What Microsoft has officially shown of Windows 7 is not much and their extremely tight-lipped approach has led to some confusion and false rumors in the past. The D6 Conference took place yesterday and Microsoft, for the first time, demonstrated one of the features of Windows 7 that is most likely part of the retail version.
The demonstration was about multi-touch support in the Windows 7 operating system. The system used to demonstrate the feature was a Dell Latitude XL notebook running Windows 7. The multi-touch technology was borrowed from Microsoft Surface. The interface looks responsive and Microsoft’s Julie Larson-Green is demonstrating various applications for the touch interface including photo manipulation, a mapping application and arts like drawing and playing music.
It does look fluid and nice but the real question is if this is a mass market feature. I would say it is not, at least not for many years to come. I can see that multi-touch makes a lot of sense for various groups but not for the bulk of users. The real problem is probably that touch screens are not mainstream yet either, at least not when looking at desktop computers and notebooks.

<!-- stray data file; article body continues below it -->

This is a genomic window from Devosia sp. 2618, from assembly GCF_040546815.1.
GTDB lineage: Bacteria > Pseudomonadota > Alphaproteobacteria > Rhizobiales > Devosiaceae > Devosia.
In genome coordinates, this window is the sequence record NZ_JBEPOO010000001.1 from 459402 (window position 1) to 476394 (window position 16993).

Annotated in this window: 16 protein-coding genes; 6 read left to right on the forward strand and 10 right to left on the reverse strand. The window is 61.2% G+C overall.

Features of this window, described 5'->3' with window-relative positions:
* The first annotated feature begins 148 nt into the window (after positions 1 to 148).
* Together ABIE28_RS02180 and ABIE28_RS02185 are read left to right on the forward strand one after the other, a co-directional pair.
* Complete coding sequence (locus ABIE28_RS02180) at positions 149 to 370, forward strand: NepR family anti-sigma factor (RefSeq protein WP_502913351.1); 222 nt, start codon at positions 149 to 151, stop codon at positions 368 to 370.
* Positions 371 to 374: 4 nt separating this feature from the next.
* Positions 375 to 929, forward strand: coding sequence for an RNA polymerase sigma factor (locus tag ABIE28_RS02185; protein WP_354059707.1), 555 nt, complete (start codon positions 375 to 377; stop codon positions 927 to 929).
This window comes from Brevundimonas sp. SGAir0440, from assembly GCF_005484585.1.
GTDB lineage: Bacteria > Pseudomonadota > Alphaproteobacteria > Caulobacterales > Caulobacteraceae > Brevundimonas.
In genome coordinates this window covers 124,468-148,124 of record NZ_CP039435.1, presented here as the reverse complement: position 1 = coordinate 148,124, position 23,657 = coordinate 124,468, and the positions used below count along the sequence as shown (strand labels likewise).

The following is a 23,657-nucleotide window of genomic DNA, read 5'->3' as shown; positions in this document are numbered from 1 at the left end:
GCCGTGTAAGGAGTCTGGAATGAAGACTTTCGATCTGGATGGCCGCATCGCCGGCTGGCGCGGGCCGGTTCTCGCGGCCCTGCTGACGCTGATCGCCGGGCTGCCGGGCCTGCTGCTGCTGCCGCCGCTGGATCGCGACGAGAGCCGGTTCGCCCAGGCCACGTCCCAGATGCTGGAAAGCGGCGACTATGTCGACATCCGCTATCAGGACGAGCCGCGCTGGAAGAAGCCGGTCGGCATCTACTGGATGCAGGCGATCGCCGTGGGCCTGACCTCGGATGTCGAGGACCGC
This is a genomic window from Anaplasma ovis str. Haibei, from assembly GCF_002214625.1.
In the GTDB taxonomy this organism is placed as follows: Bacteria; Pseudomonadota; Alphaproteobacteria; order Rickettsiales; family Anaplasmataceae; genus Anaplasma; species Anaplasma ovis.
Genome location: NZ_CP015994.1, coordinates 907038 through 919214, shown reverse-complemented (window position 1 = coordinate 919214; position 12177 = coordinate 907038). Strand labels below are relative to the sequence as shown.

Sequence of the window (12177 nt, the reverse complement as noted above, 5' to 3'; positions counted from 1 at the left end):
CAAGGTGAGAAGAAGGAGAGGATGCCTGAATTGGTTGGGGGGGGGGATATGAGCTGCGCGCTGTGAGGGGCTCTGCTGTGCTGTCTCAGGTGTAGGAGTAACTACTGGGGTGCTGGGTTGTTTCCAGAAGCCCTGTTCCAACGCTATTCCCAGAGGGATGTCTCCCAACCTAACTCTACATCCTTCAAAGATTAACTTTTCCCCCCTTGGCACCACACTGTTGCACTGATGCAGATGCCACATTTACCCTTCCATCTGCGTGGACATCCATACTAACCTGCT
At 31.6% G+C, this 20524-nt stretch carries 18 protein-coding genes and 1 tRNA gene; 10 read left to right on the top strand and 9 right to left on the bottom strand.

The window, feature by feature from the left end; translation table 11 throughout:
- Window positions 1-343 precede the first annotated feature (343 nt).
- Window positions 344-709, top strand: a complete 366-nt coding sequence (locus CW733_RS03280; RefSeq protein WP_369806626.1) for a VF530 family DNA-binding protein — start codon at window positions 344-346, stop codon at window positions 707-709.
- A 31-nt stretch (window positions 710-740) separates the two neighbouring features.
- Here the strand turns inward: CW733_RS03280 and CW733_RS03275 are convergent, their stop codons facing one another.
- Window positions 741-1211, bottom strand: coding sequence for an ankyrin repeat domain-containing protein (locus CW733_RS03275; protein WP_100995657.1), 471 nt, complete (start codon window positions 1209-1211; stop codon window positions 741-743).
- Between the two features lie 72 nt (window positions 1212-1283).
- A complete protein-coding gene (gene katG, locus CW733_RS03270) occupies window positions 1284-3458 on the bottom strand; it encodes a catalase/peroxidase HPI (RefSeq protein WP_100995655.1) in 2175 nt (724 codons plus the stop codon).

It's slowly making a way into the mobile market though and it could very well be that the technology will eventually take over the notebook market as well, but probably not in the next two years.
Update: It is interesting to note that Microsoft is pushing touch in Windows 8, which comes out in October 2012, and it appears that it used the experienced from touch support in Windows 7 to bring the best possible touch experience to users of the operating system. It needs to be noted though that touch systems are still rare in the Windows world. And while Windows 8 will surely drive sales in this regard, it is still a issue for desktop users who usually do not have access to touch screens.
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Ghacks is a technology news blog that was founded in 2005 by Martin Brinkmann. It has since then become one of the most popular tech news sites on the Internet with five authors and regular contributions from freelance writers.